Don’t throw out the packaging from your online shopping deliveries! There are tons of ways to reuse and repurpose packaging from online shopping as zero waste gift wrap to reduce waste and save money. Check out these easy and free wrapping paper alternatives to reuse shipping material as zero waste gift wrap.
Online shopping increases each year. Depending on how we shop in person and what we’re buying, online shopping might be better for the environment. All those orders come with a whole lot of packaging.
More and more companies use compostable packaging, less plastic, and lower waste alternatives when shipping packages. In many cases, however, those low waste packaging options are only as good as the consumers who get the packaging into the correct waste stream after they receive it. A compostable mailer or recyclable cardboard box sitting in a landfill isn’t all the helpful.
There are myriad zero waste gift wrap ideas that often highlight beautiful reusable products we have around our house that also serve as DIY gift wrap options. These are all wonderful!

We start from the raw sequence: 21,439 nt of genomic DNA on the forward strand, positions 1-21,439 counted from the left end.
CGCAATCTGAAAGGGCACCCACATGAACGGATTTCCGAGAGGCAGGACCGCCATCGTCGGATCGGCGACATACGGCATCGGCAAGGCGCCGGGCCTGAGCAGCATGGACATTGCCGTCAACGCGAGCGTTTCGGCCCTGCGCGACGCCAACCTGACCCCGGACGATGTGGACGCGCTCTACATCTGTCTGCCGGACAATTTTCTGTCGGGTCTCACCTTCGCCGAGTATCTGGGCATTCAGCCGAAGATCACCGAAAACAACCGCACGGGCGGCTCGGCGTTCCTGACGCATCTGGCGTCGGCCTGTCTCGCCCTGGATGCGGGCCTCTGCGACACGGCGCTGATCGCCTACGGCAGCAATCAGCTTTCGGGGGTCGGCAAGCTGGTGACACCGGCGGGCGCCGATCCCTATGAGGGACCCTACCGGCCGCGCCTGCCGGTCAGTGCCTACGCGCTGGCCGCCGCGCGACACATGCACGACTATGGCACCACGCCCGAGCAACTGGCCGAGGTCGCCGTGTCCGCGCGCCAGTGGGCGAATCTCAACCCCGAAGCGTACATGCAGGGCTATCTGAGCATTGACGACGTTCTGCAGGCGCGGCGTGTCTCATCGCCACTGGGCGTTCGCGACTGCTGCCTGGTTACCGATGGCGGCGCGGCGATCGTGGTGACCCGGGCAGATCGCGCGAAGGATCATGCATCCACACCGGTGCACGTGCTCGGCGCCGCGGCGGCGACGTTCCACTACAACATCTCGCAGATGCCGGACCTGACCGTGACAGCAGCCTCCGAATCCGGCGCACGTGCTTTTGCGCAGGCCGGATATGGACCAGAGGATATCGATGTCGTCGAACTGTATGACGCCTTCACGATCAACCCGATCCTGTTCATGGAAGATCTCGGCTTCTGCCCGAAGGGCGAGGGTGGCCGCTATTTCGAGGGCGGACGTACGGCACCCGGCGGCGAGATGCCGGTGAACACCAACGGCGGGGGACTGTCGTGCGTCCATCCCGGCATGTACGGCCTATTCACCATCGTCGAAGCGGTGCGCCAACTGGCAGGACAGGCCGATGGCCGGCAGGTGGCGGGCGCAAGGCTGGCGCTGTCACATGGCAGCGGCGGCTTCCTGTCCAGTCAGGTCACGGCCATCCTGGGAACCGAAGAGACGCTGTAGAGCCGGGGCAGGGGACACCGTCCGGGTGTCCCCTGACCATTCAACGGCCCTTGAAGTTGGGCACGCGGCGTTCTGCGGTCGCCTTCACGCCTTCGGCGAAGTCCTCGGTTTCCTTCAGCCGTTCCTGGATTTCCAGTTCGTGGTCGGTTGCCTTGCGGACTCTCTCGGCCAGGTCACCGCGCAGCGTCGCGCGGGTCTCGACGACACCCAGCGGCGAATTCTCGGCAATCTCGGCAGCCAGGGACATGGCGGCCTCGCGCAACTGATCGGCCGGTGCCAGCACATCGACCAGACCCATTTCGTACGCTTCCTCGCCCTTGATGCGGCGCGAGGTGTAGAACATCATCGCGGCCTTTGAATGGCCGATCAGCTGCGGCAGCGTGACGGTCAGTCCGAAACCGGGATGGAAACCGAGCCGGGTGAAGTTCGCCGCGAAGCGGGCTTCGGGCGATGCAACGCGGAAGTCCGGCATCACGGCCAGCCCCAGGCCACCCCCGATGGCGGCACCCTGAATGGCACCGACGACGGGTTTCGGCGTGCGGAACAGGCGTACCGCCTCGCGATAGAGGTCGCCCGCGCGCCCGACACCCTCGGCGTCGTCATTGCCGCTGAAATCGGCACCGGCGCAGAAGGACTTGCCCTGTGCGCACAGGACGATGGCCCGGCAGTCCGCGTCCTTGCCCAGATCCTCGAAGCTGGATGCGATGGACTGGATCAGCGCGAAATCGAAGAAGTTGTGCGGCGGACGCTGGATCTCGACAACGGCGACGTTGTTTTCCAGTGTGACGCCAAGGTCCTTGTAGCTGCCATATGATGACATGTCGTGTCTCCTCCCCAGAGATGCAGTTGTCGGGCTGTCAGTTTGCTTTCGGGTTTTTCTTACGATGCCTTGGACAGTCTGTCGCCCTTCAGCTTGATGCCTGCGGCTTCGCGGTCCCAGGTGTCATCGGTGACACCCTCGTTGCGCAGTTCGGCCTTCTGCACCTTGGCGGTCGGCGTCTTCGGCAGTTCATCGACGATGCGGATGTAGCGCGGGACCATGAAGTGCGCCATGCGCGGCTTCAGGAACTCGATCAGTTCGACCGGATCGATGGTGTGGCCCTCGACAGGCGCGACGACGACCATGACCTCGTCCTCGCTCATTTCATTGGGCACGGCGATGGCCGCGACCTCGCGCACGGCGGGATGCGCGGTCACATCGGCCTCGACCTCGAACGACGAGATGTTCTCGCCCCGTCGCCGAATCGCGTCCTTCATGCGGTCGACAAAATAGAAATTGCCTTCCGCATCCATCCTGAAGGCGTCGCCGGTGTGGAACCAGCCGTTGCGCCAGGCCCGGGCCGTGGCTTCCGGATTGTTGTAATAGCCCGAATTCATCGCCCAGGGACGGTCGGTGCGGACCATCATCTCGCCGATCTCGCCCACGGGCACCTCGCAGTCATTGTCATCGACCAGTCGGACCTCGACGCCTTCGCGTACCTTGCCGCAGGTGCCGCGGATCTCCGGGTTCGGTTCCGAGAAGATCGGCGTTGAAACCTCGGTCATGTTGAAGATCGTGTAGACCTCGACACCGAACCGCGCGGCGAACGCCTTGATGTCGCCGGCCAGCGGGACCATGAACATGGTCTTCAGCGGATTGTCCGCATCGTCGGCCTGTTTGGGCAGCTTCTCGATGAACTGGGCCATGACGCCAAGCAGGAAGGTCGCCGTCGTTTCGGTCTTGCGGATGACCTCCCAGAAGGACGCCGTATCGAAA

Why not make it even easier to wrap gifts with limited waste by reusing shipping materials as zero waste gift wrap? How neat, right?
Why Not Use Regular Wrapping Paper?
The most sustainable thing (and often the least expensive thing) is the thing we already have. With so many people ordering items online, we have lots of shipping materials in our home that cost us nothing to reuse. What’s better than free wrapping paper, right?
Because shipping materials need to survive arduous journeys and inclement weather while protecting our valuable purchases, they’re typically pretty sturdy and have lots of life left in them after we open the packages.
When we use shipping materials as zero waste gift wrap, we forego the purchase and consumption of even more virgin resources (like the trees used to make the wrapping paper). Even if we opt for recycled wrapping paper, we incur production and transportation costs to make the paper and get it into our hands.
Is Wrapping Paper Recyclable?
Like most things in sustainability, it depends. Some wrapping paper is recyclable. Try the scrunch test, which is a good indication of whether or not wrapping paper belongs in the recycling bin. If you scrunch the paper and it stays scrunched, it’s mostly likely recyclable. If not, it probably belongs in your trash bin.
If your wrapping paper is coated in glitter, foil, or other synthetic (and likely plastic) embellishments, resist the urge to recycle this wrapping paper. It can’t be recycled and should be reused or tossed into the trash instead.
Even if your wrapping paper is recyclable, it’s still better to use something you already have than buy something new and recycle it.
What About Fabric Gift Wrap Alternatives?